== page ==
Notice: Seventh Circuit Rule 53(b)(2) States Unpublished Orders Shall Not Be Cited or Used As Precedent Except to Support a Claim of Res Judicata, Collateral Estoppel or Law of the Case in Any Federal Court Within the Circuit.alvin J. Veasey, Plaintiff-appellant, v. Gordon Powell, et al. Defendants-appellees, 4 F.3d 998 (7th Cir. 1993)Annotate this Case
Before BAUER, Chief Judge, POSNER, Circuit Judge, and ESCHBACH, Senior Circuit Judge.
Alvin Veasey filed suit under 42 U.S.C. § 1983 against several officials at the Rock Island County jail for violating his rights under the Eighth and Fourteenth Amendments. Veasey claims that the defendants were negligent in failing to provide a safe and sanitary environment for pretrial detainees. As a result, he slipped and fell in the shower and sustained injury. Also, he alleges that the same defendants were deliberately indifferent to his medical needs not only by failing to attend to his injury for six days, but also by subsequently denying him prescription medication on one occasion. The district court held a bench trial and ruled in favor of the defendants.
A pretrial detainee's right under the Due Process Clause of the Fourteenth Amendment not to be punished is at least as broad as a convicted prisoner's freedom from cruel and unusual punishment. Revere v. Massachusetts General Hospital, 463 U.S. 239, 244 (1983); Swofford v. Mandrell, 969 F.2d 547, 549 (7th Cir. 1992). Denial of medical treatment is cruel and unusual punishment in violation of the Eighth Amendment only if a prisoner can establish that correctional personnel were deliberately indifferent to a serious medical need. Estelle v. Gamble, 429 U.S. 97, 104 (1976). Ordinary negligence on the part of prison officials, however, does not give rise to a constitutional deprivation. Daniels v. Williams, 474 U.S. 327 (1986) (prisoner injured after slipping on a pillow negligently placed on stairway by prison officer); Davidson v. Cannon, 474 U.S. 344 (1986) (prison officer neglected to read note sent by prisoner warning of potential assault by another inmate). Even gross negligence will not sustain the claim of a due process violation. Salazar v. Chicago, 940 F.2d 233, 240-41 (7th Cir. 1991); Martin v. Tyson, 845 F.2d 1451, 1457-8 (7th Cir. 1988), cert. denied, 488 U.S. 863 (1988). Certainly, "total unconcern for a prisoner's welfare--coupled with serious risks--is the functional equivalent of wanting harm to come to the prisoner." McGill v. Duckworth, 944 F.2d 344, 347 (7th Cir. 1991), cert denied, 112 S. Ct. 1265 (1992). But here that was not the case. Without doubt, it is regrettable that medical care was not more prompt after Veasey fell down in the shower. Too, it is troubling that he encountered some difficulty obtaining medication on one occasion. All this may be indicative of the defendants' lack of due care, "but that lack of care simply does not approach the sort of abusive government conduct that the Due Process Clause was designed to prevent." Cannon, 474 U.S. at 347-48. Compare Hudson v. McMillian, 112 S. Ct. 995 (1992).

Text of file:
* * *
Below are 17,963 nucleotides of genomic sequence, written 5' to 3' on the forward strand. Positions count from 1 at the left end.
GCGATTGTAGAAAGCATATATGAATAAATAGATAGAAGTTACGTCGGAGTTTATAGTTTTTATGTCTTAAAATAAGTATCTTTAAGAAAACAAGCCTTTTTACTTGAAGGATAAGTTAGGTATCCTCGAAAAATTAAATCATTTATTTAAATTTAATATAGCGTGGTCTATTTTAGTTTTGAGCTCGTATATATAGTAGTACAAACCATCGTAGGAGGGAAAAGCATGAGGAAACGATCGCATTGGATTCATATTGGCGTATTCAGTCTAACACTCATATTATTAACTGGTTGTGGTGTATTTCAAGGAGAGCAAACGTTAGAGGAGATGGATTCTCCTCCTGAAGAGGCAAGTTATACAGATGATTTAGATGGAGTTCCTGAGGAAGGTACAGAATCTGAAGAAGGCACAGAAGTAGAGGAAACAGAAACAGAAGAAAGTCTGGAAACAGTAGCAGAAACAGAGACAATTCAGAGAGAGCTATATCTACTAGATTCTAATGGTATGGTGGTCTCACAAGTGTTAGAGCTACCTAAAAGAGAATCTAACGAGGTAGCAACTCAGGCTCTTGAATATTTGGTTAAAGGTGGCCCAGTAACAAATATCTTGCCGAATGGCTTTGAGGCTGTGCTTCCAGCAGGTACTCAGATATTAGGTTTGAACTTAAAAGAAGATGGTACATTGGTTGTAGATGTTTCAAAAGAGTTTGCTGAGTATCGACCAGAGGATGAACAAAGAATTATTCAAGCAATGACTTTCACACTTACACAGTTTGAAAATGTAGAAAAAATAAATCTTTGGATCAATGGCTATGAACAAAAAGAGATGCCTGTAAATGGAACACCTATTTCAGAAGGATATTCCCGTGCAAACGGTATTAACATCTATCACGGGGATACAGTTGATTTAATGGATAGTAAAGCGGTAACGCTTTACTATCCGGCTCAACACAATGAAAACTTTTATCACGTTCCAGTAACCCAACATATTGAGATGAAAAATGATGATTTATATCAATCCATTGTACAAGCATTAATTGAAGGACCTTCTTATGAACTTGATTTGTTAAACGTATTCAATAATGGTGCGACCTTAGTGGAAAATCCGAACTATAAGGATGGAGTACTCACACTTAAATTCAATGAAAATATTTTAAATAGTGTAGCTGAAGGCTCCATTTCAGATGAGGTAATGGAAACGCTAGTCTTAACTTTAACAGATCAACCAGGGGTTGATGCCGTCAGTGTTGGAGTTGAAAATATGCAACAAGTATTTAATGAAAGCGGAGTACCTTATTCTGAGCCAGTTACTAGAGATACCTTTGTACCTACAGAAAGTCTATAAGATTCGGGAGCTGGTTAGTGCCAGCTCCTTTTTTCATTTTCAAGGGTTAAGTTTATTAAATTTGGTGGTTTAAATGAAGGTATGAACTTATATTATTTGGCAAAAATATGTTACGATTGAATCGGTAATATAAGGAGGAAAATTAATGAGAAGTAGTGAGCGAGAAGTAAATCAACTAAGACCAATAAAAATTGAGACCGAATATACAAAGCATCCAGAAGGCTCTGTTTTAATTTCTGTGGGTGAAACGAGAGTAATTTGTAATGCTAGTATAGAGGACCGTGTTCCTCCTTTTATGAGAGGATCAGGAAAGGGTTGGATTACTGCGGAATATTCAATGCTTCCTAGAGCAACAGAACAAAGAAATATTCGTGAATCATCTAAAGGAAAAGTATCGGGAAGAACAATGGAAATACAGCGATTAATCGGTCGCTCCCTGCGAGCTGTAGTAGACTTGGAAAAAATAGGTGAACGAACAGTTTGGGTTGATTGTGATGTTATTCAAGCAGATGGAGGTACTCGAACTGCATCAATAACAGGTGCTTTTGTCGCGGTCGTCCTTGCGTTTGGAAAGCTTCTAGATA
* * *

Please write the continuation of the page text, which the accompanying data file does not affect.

After preliminary examination of the briefs, the court notified the parties that it had tentatively concluded that oral argument would not be helpful to the court in this case. The notice provided that any party might file a "Statement as to Need of Oral Argument". See Fed. R. App. P. 34(a) and Circuit Rule 34(f). No such statement has been filed, so we decide the appeal on the basis of the appellant's brief and the record